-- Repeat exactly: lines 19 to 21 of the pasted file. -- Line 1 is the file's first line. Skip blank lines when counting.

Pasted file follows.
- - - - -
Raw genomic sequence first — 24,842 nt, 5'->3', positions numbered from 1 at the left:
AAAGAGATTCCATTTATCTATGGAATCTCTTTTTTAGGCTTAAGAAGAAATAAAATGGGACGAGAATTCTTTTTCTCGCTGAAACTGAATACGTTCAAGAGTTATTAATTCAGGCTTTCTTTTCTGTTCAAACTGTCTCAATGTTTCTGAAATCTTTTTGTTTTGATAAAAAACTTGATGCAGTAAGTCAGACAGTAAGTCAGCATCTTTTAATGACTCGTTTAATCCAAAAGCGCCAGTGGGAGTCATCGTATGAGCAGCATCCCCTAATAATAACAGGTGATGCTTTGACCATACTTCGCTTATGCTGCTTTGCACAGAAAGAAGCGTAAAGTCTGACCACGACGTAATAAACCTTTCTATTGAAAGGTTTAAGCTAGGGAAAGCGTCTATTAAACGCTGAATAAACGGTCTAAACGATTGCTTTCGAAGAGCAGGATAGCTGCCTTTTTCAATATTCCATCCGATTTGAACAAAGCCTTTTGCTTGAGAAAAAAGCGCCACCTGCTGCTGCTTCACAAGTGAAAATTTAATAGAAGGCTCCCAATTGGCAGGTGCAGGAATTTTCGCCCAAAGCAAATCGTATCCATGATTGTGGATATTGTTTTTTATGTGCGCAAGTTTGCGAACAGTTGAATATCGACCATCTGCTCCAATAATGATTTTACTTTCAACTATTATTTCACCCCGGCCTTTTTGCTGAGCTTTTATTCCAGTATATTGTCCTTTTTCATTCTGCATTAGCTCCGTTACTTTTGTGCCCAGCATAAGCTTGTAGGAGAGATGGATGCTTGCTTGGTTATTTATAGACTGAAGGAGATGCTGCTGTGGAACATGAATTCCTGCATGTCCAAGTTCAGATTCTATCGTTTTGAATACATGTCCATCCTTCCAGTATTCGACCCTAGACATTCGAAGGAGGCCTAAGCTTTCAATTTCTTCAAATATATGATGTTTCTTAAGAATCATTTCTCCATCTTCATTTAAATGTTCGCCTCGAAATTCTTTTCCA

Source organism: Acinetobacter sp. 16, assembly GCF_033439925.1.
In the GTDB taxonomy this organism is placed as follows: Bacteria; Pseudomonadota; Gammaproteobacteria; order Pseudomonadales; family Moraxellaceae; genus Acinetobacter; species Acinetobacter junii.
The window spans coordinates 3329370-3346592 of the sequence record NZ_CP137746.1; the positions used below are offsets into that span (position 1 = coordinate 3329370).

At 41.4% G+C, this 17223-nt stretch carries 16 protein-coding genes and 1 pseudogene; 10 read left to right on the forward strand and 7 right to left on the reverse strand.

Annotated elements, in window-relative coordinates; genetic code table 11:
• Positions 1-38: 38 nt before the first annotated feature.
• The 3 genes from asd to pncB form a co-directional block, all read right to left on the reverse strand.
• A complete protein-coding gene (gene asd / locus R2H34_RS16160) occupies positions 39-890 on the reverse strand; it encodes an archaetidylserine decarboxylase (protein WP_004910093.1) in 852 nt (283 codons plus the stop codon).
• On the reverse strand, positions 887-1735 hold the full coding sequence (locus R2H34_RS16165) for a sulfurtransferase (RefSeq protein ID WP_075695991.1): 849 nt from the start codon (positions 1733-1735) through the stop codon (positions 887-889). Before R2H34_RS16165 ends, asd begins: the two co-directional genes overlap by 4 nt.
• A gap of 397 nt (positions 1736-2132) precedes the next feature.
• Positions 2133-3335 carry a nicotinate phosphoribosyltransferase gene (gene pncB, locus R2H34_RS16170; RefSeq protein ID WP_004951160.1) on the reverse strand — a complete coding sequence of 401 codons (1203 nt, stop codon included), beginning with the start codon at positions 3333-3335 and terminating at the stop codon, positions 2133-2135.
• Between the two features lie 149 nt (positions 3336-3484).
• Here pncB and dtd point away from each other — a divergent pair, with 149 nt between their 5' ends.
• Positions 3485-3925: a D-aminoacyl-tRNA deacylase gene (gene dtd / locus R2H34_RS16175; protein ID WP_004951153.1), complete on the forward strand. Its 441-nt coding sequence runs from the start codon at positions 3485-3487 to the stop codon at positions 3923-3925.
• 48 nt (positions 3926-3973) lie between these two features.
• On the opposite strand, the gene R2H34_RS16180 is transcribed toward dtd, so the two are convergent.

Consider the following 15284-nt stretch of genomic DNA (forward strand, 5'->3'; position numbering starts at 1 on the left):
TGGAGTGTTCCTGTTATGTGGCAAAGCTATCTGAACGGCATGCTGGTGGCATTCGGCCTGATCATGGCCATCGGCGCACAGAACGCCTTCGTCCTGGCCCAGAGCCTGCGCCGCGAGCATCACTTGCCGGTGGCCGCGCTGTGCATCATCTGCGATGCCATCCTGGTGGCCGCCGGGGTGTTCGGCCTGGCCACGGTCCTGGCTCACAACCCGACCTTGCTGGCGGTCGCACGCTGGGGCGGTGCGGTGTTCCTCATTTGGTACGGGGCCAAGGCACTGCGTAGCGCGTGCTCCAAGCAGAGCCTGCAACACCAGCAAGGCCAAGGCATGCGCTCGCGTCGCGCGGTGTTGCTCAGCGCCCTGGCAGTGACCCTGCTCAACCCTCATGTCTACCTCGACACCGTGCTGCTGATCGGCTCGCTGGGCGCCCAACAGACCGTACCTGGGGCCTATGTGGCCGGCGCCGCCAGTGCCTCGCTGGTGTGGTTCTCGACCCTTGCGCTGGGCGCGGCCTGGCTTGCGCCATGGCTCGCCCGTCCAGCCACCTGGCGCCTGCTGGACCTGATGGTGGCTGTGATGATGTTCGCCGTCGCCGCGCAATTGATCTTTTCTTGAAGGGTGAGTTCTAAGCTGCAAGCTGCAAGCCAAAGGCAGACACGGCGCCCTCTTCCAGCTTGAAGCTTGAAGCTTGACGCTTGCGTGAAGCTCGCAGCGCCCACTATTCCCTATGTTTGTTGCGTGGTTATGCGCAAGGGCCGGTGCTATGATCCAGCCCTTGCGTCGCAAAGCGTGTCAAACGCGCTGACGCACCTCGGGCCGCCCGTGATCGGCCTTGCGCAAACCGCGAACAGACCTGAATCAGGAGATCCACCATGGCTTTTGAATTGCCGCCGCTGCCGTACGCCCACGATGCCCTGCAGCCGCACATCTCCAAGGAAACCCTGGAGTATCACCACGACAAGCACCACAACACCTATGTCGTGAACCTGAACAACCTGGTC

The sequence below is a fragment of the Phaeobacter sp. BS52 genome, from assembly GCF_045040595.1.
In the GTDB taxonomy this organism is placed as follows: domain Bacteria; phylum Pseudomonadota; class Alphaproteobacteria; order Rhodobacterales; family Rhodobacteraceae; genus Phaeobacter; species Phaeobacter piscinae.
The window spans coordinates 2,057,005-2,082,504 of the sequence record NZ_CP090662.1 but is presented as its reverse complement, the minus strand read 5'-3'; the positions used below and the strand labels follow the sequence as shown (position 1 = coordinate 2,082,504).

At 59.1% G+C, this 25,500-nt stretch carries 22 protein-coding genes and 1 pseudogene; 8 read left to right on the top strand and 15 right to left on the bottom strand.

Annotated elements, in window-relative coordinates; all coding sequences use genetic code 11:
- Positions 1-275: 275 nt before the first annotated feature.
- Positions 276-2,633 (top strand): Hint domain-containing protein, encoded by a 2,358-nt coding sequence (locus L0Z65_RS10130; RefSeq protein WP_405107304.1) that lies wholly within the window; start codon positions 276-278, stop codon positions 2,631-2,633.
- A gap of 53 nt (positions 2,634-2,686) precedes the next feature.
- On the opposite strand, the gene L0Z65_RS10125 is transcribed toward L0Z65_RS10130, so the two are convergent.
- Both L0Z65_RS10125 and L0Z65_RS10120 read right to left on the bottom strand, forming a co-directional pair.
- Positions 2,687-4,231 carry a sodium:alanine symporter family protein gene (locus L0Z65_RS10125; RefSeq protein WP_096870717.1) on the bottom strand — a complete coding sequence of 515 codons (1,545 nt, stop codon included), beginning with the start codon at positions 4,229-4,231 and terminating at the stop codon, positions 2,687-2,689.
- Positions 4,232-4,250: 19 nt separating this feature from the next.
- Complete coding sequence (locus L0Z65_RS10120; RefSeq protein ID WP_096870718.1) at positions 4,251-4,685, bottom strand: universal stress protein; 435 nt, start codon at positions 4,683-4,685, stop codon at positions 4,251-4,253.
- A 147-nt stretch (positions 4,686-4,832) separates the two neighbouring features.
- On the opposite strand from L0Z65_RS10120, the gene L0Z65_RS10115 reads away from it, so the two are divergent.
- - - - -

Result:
Consider the following 15284-nt stretch of genomic DNA (forward strand, 5'->3'; position numbering starts at 1 on the left):
TGGAGTGTTCCTGTTATGTGGCAAAGCTATCTGAACGGCATGCTGGTGGCATTCGGCCTGATCATGGCCATCGGCGCACAGAACGCCTTCGTCCTGGCCCAGAGCCTGCGCCGCGAGCATCACTTGCCGGTGGCCGCGCTGTGCATCATCTGCGATGCCATCCTGGTGGCCGCCGGGGTGTTCGGCCTGGCCACGGTCCTGGCTCACAACCCGACCTTGCTGGCGGTCGCACGCTGGGGCGGTGCGGTGTTCCTCATTTGGTACGGGGCCAAGGCACTGCGTAGCGCGTGCTCCAAGCAGAGCCTGCAACACCAGCAAGGCCAAGGCATGCGCTCGCGTCGCGCGGTGTTGCTCAGCGCCCTGGCAGTGACCCTGCTCAACCCTCATGTCTACCTCGACACCGTGCTGCTGATCGGCTCGCTGGGCGCCCAACAGACCGTACCTGGGGCCTATGTGGCCGGCGCCGCCAGTGCCTCGCTGGTGTGGTTCTCGACCCTTGCGCTGGGCGCGGCCTGGCTTGCGCCATGGCTCGCCCGTCCAGCCACCTGGCGCCTGCTGGACCTGATGGTGGCTGTGATGATGTTCGCCGTCGCCGCGCAATTGATCTTTTCTTGAAGGGTGAGTTCTAAGCTGCAAGCTGCAAGCCAAAGGCAGACACGGCGCCCTCTTCCAGCTTGAAGCTTGAAGCTTGACGCTTGCGTGAAGCTCGCAGCGCCCACTATTCCCTATGTTTGTTGCGTGGTTATGCGCAAGGGCCGGTGCTATGATCCAGCCCTTGCGTCGCAAAGCGTGTCAAACGCGCTGACGCACCTCGGGCCGCCCGTGATCGGCCTTGCGCAAACCGCGAACAGACCTGAATCAGGAGATCCACCATGGCTTTTGAATTGCCGCCGCTGCCGTACGCCCACGATGCCCTGCAGCCGCACATCTCCAAGGAAACCCTGGAGTATCACCACGACAAGCACCACAACACCTATGTCGTGAACCTGAACAACCTGGTC

The sequence below is a fragment of the Phaeobacter sp. BS52 genome, from assembly GCF_045040595.1.